"Brokers are stepping up to the plate very well," Mr. Fiske said.
In addition to technology demands, risk managers are looking for creative and customized products and services to meet their specific needs.
Brokers say integrated risk programs, employment practices liability insurance and coverage for the Year 2000 computer bug are a few of the hot topics on risk managers' minds at midyear.
Integrated risk programs -- multiyear, multi-line products with a single self-insured retention -- are one product that employers, especially U.S.-based global companies, are demanding more often today, said Lawrence Drake, managing director with J&H Marsh & McLennan in New York.
"That's where the global clients are heading in the next two to three years," he said, predicting integrated products will become more comprehensive, encompassing more lines, such as political risks, debt risks and currency fluctuation.
Mr. Drake also said he has seen the availability of limits up to $1 billion for integrated products, which is more than double the limits available a year ago.
Sedgwick's Mr. Fiske agreed such products will increase in popularity and predicted that 50% of the products brokers will sell in 2000 are not around today.
More risk managers also are looking into purchasing employment practices liability coverage, brokers say. At least two brokers, Sedgwick and J&H Marsh & McLennan, are responding to this demand by developing comprehensive EPL programs (see story, page 14).
Meanwhile, buyers are seeking clarification on whether their liability insurance policies cover risks associated with the so-called millennium bug.
"We're on the verge of underwriters each coming out with their explicit position on that issue," said Mr. Kelly of Willis Corroon. Some of the insurers are seeking to underwrite the issue and are in the process of gathering data from clients regarding their exposures.
Insurers are "tailoring their coverages to either completely exclude the exposure or narrowing down the scope of the coverage," Mr. Kelly said.
The customary practice in insurance is to not provide coverage for a risk that cannot be quantified, said Mr. Cavaness of International Special Risks Services. Because the Year 2000 impact is still unknown, it's hard for insurers to cover, he said. Partly as a result, many insurers are putting Year 2000 exclusions in existing products. "You see a lot of that today," Mr. Cavaness said.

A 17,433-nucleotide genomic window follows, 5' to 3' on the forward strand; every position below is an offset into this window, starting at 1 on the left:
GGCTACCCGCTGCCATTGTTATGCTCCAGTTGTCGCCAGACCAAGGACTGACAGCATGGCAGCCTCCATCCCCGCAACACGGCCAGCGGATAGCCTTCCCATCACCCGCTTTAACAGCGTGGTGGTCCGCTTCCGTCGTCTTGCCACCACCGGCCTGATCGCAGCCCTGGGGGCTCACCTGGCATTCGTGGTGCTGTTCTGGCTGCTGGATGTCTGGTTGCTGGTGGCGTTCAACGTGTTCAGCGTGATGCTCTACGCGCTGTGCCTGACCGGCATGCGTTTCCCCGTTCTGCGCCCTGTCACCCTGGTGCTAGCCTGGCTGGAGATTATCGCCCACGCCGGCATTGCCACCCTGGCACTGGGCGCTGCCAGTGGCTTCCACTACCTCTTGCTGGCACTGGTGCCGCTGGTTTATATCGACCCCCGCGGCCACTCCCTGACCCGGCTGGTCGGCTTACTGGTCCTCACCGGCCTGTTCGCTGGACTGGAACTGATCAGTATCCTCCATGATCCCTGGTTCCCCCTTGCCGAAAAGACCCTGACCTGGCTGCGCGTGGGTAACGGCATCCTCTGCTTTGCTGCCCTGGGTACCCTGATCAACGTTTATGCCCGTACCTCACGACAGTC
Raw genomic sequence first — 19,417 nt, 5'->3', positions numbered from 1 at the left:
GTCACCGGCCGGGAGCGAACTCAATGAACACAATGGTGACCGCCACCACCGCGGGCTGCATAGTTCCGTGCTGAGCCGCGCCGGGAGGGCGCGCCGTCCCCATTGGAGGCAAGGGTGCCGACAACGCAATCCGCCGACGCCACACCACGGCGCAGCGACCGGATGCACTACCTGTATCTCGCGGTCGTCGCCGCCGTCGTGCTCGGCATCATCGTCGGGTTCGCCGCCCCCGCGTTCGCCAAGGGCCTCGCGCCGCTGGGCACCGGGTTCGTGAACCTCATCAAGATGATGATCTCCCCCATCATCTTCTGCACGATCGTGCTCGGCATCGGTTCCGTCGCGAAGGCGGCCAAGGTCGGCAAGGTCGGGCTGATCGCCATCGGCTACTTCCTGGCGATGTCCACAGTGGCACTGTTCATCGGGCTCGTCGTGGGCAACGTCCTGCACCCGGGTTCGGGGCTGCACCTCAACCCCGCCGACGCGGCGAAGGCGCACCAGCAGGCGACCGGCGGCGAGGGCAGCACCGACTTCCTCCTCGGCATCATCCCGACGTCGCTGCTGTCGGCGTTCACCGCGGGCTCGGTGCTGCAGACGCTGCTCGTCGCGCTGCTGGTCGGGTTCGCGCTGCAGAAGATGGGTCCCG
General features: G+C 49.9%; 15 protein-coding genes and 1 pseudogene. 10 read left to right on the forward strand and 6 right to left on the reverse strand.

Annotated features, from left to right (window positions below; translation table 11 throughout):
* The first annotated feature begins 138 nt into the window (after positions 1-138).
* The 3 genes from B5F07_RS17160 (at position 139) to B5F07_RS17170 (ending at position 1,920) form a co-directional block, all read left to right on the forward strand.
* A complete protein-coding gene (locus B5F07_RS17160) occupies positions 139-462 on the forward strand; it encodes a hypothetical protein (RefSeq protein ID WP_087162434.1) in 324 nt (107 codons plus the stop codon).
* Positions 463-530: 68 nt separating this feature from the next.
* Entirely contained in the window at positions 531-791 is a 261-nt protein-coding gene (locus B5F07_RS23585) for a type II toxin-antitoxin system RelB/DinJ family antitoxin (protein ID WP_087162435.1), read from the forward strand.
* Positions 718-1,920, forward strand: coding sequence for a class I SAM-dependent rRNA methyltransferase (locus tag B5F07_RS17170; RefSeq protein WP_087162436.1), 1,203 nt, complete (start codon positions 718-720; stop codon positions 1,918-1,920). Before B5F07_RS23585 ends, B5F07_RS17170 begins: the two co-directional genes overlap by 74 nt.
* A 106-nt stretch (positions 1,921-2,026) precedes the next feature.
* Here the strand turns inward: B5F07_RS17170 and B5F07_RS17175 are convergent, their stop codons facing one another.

The growing popularity of exclusions for Year 2000 exposures is the "cause celebre of property insurance right now," agreed Mr. Meyers of J&H Marsh & McLennan.
At least one broker is staying out of the Year 2000 market all together.
"We are not developing any product for the Year 2000 problem and are not actively pushing any product out on the market, because we don't think underwriters know how to underwrite that," said Mr. Fiske of Sedgwick.
"At the end of the day, who's going to decide who caused it and whether it should be insurable?" Mr. Fiske asked.
When it is all said and done, the millennium bug "could be the biggest financial disaster in our history, or it could be just a little poof," he said.
In addition to questions about Year 2000 coverage, brokers say there have also been increased discussions with risk managers in regard to divulging the amount of contingent commissions that brokers receive from insurers based on their accounts.
For the most part, brokers say it is difficult to break out commissions made on an individual risk when they receive incentives from insurers based on the total volume placed or on the profitability of the total book of business.
However, they say that if a risk manager asks, they will divulge what incentive information they can.
Willis Corroon's position is to "disclose to our customers our major sources of income from their account," Mr. Kelly said.
He added that he thinks the issue has been blown out of proportion. Generally, the contingent and profit-sharing agreements are geared to commercial accounts and the major risk management accounts are excluded from lots of the agreements, he said.
Mr. Fiske said Sedgwick is receiving more inquiries into incentive commission arrangements made with insurers. He echoed the sentiment that it is hard to break out specific commissions but said Sedgwick, when asked, will disclose any incentive commission arrangements it has with insurers.
"In the majority of the cases, you're not going to figure it out," Acordia's Mr. Witthun said about incentives from one client's individual account. "We might have a book of business in the millions and millions of premiums in a market," he said, asking, "And as to (that client's) piece of that pie?"
Mr. Witthun added, though, that, when asked, Acordia will "absolutely" divulge what information it can on incentives. "I think that unless we do what is in the best interest for the client, and not the best interest for the insurer, we will very soon not have that client," he said.